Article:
Arthur was recorded as PASCAL(L) on the war records.
Born: 26th January 1890, Ipswich.
Died: 26th August 1914; age 24; KiA.
Occupation: General Labourer.
Enlistment Location: Ipswich; date: 12th March 1907.
Date of entry Therein: 16th August 1914.
Rank: Private; Service Number: 8970
Regiment: Bedfordshire Regiment, 1st Battalion.
Medals Awarded: Victory, British War & 1914 Star.
Relatives Notified & Address: Son of Mrs. Eliza Pascall, of 11, The Mount, Ipswich.
1891 35, Fitzroy Street, Ipswich.
Arthur was a year old and living with his parents & siblings.
George Paskall, 48, an Engine Driver – Tobacco Manufacturer, born East Bergholt, Suffolk.
Eliza Paskall (nee Scrivener), 37, born Ipswich.
George William Paskall, 9, born Ipswich.
Annie Eliza Paskall, 6, born Ipswich.
1901 12, Beaumont’s Court, Ipswich.
Arthur was 11 years old and living with his parents & siblings.
George, 54, an Engine Driver.
George, 19, an Iron Moulder.
Ernest Stephen Paskall, 6, born Ipswich.
Walter Thomas Paskall, 3, born Ipswich.
Arthur’s father, George Paskall died 1901, Ipswich.
Soldiers’ Effects to Eliza Paskall – mother, Annie – sister, and Thomas & Ernest – brothers.
Arthur is also remembered on the war memorial at St. Mary Le Elms Church, Ipswich.
Evening Star – 24th August 1905 –
On Thursday, 24th August 1905, at Ipswich Police Courts, 17 year old Arthur Pascall, of Mount Street, and 15 year old Charles William Parker, of Tanners’ Lane (brother to Arthur Martin Parker) were before the Mayor (J.H. Grimwade, Esq.), S.R. Anness, W.O. White, and R.D. Fraser, Esqrs., charged with stealing a quantity of growing apples and plums, value 1s., from the gardens of “Brakefield,” on the Westerfield Road. Alfred Smith, the gardener, said that on the 20th of August, when watching from the Park, he saw the two lads coming away from “Brakefield.” They ran off down the Westerfield Road; he gave chase, and caught them up close by the Woolpack gate. In their pockets were apples and plums. About two sacks of fruit had been taken from “Brakefields” during this summer, and much damage done to trees. Arthur and Charles said they picked the fruit up from the ground. The Mayor: That is no excuse; it was not your fruit. In reply to his Worship, the Chief Constable (Colonel Russell) said there were frequent complaints about fruit stealing. The Mayor, after consultation with his colleagues, said that Arthur Pascall had been there before, and was given a chance to redeem his character. He had not taken advantage of it, and would now be sent to prison for a month; the sentence upon Charles Parker would be three weeks’, with hard labour in both cases.
Evening Star – 5th April 1906
At the Ipswich Police Court, on Thursday, 5th April 1906, Arthur Edward Paskall, a Labourer, of Mount Street, appeared before W. Alexander, Esq. (chairman), R.D. Fraser, Esq., Geo. Hines, Esq., W.O. White, Esq., H.W. Packard, Esq., H.M. Jackaman, Esq., S.R. Anness, Esq., F.H. Fosdick, Esq., and G.F. Josselyn, Esq., charged with having disturbed the peace of Lady Lane by shouting and swearing on Tuesday night. Arthur was bound over to be of good behaviour for twelve months, and ordered to pay 5s. costs.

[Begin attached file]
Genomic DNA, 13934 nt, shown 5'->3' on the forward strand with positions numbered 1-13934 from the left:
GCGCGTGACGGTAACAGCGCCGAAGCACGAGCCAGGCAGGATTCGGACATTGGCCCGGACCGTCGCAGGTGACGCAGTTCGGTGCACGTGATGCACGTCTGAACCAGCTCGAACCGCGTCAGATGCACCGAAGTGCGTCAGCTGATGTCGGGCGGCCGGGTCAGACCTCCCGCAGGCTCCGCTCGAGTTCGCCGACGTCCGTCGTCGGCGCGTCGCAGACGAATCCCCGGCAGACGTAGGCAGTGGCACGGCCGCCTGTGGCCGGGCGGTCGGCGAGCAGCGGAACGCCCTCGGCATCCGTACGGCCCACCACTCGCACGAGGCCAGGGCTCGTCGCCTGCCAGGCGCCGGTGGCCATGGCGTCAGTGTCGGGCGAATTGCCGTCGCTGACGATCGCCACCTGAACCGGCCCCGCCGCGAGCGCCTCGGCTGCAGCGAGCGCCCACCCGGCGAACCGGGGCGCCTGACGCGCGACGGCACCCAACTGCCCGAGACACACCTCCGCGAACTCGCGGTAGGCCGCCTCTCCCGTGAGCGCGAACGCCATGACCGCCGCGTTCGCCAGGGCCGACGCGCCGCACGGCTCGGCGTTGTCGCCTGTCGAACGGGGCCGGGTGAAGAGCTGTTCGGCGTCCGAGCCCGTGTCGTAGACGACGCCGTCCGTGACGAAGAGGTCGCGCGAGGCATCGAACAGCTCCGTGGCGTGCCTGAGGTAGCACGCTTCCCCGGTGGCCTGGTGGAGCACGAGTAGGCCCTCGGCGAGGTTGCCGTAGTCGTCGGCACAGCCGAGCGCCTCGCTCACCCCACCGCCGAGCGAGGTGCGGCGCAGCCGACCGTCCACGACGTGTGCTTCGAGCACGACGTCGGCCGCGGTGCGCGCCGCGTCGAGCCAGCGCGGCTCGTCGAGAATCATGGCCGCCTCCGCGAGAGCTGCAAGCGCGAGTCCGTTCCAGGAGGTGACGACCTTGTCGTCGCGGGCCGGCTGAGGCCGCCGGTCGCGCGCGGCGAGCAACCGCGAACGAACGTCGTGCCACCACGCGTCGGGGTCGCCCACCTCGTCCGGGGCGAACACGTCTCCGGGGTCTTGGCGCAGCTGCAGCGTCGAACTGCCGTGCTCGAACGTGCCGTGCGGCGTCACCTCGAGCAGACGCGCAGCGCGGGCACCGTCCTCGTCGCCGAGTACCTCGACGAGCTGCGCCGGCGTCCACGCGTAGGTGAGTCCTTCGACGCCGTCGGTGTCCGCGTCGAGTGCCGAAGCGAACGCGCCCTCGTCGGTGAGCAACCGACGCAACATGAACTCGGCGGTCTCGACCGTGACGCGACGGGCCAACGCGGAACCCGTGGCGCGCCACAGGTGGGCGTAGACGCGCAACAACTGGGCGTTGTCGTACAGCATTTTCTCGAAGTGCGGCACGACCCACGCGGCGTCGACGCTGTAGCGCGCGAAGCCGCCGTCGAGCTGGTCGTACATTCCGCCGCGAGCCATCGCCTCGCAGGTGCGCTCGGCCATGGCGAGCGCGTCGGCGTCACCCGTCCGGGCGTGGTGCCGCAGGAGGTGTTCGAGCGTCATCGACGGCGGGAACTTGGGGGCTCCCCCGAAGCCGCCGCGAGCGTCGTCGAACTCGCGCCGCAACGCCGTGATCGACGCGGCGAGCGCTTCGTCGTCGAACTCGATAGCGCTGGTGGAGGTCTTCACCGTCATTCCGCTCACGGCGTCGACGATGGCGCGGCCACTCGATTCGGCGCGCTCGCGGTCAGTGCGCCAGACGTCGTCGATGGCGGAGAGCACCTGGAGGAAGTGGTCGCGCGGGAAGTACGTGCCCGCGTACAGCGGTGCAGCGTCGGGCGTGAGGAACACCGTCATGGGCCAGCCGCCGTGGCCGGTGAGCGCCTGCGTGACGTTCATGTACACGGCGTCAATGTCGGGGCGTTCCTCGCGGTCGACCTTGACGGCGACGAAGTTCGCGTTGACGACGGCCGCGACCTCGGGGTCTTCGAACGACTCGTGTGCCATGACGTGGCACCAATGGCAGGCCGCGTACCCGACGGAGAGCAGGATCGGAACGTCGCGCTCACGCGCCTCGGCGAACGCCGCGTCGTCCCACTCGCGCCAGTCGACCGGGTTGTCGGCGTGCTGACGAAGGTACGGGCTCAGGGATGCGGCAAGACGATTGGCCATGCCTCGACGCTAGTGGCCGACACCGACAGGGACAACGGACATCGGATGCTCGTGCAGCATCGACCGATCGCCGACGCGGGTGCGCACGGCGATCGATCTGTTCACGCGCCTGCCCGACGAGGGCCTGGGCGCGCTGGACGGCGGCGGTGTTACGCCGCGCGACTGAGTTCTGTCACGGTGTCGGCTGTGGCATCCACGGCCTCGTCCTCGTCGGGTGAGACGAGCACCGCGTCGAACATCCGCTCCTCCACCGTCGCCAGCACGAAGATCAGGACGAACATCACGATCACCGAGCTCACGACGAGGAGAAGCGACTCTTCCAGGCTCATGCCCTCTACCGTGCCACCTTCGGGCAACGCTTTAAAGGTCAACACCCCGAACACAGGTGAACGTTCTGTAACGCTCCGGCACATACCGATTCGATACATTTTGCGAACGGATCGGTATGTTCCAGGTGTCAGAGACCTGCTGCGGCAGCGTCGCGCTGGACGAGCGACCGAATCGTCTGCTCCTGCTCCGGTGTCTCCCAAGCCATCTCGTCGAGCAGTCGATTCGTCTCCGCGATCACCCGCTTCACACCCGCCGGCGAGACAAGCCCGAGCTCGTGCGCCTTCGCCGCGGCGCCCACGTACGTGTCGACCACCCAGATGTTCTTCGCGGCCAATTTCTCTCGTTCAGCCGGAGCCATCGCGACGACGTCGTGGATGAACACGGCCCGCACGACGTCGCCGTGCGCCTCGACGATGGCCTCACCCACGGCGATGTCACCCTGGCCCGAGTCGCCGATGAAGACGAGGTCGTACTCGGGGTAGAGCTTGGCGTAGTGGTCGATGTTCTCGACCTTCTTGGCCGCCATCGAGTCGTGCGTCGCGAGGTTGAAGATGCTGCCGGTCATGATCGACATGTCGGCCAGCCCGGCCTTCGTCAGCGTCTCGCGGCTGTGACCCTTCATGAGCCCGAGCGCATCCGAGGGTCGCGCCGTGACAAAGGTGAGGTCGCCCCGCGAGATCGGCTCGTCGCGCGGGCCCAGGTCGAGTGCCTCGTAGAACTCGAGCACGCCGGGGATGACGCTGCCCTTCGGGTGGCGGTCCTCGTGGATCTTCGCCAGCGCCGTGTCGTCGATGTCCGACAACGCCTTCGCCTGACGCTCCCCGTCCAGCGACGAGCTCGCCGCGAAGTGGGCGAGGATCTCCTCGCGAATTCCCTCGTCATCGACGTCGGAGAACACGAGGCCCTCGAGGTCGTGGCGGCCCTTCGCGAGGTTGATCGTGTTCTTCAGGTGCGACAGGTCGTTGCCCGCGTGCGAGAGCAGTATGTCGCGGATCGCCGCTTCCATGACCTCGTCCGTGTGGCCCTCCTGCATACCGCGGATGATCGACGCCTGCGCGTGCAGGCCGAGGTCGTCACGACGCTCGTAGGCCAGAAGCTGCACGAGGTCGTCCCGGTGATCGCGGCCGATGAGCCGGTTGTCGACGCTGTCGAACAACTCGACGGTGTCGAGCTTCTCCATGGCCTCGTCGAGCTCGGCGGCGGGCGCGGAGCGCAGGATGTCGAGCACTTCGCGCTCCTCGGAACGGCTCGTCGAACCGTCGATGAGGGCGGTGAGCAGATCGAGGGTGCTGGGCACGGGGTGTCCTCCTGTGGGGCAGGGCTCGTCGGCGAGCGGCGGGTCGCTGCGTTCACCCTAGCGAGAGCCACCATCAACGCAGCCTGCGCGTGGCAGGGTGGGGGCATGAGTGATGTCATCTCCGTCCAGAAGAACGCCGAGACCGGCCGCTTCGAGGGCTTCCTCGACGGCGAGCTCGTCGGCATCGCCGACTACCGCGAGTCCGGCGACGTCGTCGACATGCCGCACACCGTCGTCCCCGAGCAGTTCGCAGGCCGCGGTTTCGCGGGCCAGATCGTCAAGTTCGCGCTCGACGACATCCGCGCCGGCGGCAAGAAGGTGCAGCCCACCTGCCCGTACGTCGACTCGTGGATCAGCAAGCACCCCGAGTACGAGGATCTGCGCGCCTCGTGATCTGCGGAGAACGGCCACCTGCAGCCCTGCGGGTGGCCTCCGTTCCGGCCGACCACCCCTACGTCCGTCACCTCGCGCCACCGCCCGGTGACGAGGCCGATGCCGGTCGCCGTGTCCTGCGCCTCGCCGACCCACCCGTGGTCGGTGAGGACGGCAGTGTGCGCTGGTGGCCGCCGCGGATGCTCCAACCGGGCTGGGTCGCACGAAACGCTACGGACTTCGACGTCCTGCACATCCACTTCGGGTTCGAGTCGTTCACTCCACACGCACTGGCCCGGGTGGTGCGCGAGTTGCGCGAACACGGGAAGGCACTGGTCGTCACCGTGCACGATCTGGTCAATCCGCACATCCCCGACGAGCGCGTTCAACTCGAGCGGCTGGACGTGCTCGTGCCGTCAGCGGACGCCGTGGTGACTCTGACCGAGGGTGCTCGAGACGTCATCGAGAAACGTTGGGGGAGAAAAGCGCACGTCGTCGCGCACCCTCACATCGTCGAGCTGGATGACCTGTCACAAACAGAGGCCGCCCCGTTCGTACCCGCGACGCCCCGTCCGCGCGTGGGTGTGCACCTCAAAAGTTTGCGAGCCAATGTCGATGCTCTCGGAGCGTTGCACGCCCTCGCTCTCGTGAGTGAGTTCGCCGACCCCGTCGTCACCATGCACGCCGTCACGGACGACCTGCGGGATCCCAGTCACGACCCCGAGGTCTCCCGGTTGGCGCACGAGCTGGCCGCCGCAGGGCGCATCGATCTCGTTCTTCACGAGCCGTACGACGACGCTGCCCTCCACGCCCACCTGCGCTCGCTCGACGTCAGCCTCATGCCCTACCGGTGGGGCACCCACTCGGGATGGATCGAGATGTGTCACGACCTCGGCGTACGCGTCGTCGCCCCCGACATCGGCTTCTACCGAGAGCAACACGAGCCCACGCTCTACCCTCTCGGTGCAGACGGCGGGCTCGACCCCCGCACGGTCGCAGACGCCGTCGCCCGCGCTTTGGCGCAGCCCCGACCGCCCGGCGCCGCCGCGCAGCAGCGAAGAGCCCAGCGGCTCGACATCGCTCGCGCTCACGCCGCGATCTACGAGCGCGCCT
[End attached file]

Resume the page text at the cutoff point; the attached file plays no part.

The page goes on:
Evening Star – At the Needham Market Petty Sessions, on the 23rd May 1906, Arthur Edward Paskall, a Labourer, of Ipswich, Ephraim Crawford, a labourer, of Ipswich; and Thomas Smith, a labourer, of Ipswich, and appeared before S.T. Harwood, Esq. (chairman), General H.P. Phillips, G. Fiske, Esq., and Colonel Downing, charged with trespassing in search of game on land occupied by John Runnacles, at Whitton. The latter and his brother saw the defendants and another who got away diligently searching the grass and hedges. The gamekeeper, Ernest Harvey, was obliged to take Ephraim Crawford’s stick from him, as he used it in a threatening manner. The Bench considered there was not sufficient evidence to convict under the section under which the proceedings were taken.
Evening Star – Sunday Morning Pastime – At the Ipswich Police Court, on the 16th July 1906, Arthur Edward Paskall, James Soar, and Ephraim Crawford, labourers of no fixed abode, all pleaded not guilty when they were charged before the Mayor (B.H. Burton, Esq.), R.D. Fraser, Esq., G.F. Josselyn, Esq., and A. Sizer, with maliciously breaking insulators on telegraph poles. Mr. Alfred Cook prosecuted on behalf of the Postmaster-General. Two girls, named Flora Jasper and Alice Baldry, spoke to accompanying Arthur, James and Ephraim along the towing-path of the Gipping early on Sunday morning, June 24th. Defendants started throwing stones at bottles and tins, and afterwards gave their attention to the telegraph poles. Answering the Mayor, the girls said that the defendants aimed at the tops of the poles, but never broke anything. Sergeant Spendley said James Soar told him he didn’t know how many insulators they broke, and asked if the “job” meant a month. Arthur Paskall said if he was to be summoned he was off, and Ephraim hinted that the police would find it very difficult to find him. Defendants all told the Bench that they did not try to break the insulators, but the Mayor “floored” them when he asked what they aimed at. Arthur, James and Ephraim were sent to gaol for a months’ hard labour.